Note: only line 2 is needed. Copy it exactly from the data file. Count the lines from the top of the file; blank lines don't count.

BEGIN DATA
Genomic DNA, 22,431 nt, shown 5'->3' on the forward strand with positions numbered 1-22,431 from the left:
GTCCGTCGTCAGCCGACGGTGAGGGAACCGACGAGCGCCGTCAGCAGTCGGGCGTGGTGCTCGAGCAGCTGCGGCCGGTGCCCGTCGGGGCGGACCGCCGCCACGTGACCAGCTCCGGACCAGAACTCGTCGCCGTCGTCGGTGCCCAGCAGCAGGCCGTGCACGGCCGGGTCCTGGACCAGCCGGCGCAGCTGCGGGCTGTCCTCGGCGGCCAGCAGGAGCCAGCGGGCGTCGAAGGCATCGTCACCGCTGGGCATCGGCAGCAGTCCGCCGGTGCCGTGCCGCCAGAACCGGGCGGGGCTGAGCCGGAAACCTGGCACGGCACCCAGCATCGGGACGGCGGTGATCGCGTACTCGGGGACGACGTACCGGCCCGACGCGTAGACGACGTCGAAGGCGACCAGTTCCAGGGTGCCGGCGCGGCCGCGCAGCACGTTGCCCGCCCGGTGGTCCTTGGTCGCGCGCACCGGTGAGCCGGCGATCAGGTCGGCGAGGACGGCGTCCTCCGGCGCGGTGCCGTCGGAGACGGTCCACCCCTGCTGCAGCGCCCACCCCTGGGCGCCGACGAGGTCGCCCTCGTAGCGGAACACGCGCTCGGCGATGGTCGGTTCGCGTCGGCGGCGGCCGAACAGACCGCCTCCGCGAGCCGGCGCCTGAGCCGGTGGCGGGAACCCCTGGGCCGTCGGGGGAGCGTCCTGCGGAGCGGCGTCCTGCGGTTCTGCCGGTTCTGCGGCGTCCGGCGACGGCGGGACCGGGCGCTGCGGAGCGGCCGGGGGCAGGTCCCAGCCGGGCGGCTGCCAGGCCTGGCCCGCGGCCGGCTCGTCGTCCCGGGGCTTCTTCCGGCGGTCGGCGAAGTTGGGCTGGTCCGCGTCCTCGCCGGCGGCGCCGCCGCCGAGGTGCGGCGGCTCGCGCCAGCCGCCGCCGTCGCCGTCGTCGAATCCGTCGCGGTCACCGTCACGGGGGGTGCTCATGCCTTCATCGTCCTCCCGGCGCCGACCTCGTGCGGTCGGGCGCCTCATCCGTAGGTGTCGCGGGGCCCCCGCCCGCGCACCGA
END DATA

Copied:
GTCCGTCGTCAGCCGACGGTGAGGGAACCGACGAGCGCCGTCAGCAGTCGGGCGTGGTGCTCGAGCAGCTGCGGCCGGTGCCCGTCGGGGCGGACCGCCGCCACGTGACCAGCTCCGGACCAGAACTCGTCGCCGTCGTCGGTGCCCAGCAGCAGGCCGTGCACGGCCGGGTCCTGGACCAGCCGGCGCAGCTGCGGGCTGTCCTCGGCGGCCAGCAGGAGCCAGCGGGCGTCGAAGGCATCGTCACCGCTGGGCATCGGCAGCAGTCCGCCGGTGCCGTGCCGCCAGAACCGGGCGGGGCTGAGCCGGAAACCTGGCACGGCACCCAGCATCGGGACGGCGGTGATCGCGTACTCGGGGACGACGTACCGGCCCGACGCGTAGACGACGTCGAAGGCGACCAGTTCCAGGGTGCCGGCGCGGCCGCGCAGCACGTTGCCCGCCCGGTGGTCCTTGGTCGCGCGCACCGGTGAGCCGGCGATCAGGTCGGCGAGGACGGCGTCCTCCGGCGCGGTGCCGTCGGAGACGGTCCACCCCTGCTGCAGCGCCCACCCCTGGGCGCCGACGAGGTCGCCCTCGTAGCGGAACACGCGCTCGGCGATGGTCGGTTCGCGTCGGCGGCGGCCGAACAGACCGCCTCCGCGAGCCGGCGCCTGAGCCGGTGGCGGGAACCCCTGGGCCGTCGGGGGAGCGTCCTGCGGAGCGGCGTCCTGCGGTTCTGCCGGTTCTGCGGCGTCCGGCGACGGCGGGACCGGGCGCTGCGGAGCGGCCGGGGGCAGGTCCCAGCCGGGCGGCTGCCAGGCCTGGCCCGCGGCCGGCTCGTCGTCCCGGGGCTTCTTCCGGCGGTCGGCGAAGTTGGGCTGGTCCGCGTCCTCGCCGGCGGCGCCGCCGCCGAGGTGCGGCGGCTCGCGCCAGCCGCCGCCGTCGCCGTCGTCGAATCCGTCGCGGTCACCGTCACGGGGGGTGCTCATGCCTTCATCGTCCTCCCGGCGCCGACCTCGTGCGGTCGGGCGCCTCATCCGTAGGTGTCGCGGGGCCCCCGCCCGCGCACCGA